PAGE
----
The Tule Lake Unit of the World War II Valor in the Pacific National Monument in Modoc and Siskiyou counties in California, consists primarily of the site of the Tule Lake War Relocation Center, one of ten concentration camps constructed in 1942 by the United States government to incarcerate Japanese Americans forcibly removed from their homes on the West Coast. They totaled nearly 120,000 people, two-thirds of whom were United States citizens. After a period of use, this facility was renamed the Tule Lake Segregation Center in 1943, and used as a maximum security, segregation camp to separate and hold those prisoners considered disloyal or disruptive to the other camps' operations. That year inmates from other camps were sent here to segregate them from the general population. Draft resisters and others who protested the injustices of the camps, including by their answers on the loyalty questionnaire, were sent here. At its peak, Tule Lake Segregation Center (with 18,700 inmates) was the largest of the ten camps and most controversial. After the war it became a holding area for Japanese Americans slated for deportation or expatriation to Japan, including some who had renounced US citizenship under duress. Many joined a class action suit because of civil rights abuses; many gained the chance to stay in the United States through court hearings but did not regain their citizenship due to opposition by the Department of Justice. The camp was not closed until March 1946, months after the end of the war. Twenty years later, members of the class action suit gained restoration of US citizenship through court rulings. California later designated this Tule Lake camp site as a California Historical Landmark and in 2006, it was ranked as a National Historic Landmark. In December 2008, the Tule Lake Unit was designated by President George W. Bush as one of nine sites—the only one in the contiguous 48 states—to be part of the new World War II Valor in the Pacific National Monument, marking areas of major events during the war. In addition to remains of the concentration camp, this unit includes Tulelake camp, also used during the war; as well as the rock formation known as the Peninsula/Castle Rock.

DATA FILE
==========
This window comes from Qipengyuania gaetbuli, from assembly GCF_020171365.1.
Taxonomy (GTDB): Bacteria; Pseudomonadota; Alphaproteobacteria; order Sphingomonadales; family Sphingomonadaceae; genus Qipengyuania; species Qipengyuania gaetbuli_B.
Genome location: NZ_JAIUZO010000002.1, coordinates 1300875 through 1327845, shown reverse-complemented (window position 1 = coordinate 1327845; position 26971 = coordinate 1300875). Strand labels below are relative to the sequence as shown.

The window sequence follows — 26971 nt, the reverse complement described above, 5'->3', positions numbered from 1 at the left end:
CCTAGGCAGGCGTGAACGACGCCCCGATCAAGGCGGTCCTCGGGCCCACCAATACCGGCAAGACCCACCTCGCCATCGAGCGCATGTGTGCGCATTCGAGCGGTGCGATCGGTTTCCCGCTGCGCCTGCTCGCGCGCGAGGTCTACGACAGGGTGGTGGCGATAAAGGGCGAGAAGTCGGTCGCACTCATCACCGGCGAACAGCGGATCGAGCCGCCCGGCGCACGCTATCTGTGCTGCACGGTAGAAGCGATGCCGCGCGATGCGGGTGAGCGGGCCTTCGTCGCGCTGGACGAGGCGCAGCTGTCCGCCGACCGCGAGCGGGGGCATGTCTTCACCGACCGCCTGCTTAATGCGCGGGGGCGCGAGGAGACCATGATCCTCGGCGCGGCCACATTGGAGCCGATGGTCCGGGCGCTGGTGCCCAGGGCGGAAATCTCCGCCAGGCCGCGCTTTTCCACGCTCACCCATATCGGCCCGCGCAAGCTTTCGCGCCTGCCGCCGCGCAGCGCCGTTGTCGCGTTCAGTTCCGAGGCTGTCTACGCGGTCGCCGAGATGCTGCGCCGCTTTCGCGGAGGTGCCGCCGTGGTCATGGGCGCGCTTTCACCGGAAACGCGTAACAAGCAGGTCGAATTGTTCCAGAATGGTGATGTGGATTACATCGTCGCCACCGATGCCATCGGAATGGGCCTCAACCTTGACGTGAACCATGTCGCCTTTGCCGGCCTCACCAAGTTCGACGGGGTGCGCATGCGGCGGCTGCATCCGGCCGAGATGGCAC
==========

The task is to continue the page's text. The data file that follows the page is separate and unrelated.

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Tule Lake Segregation Center
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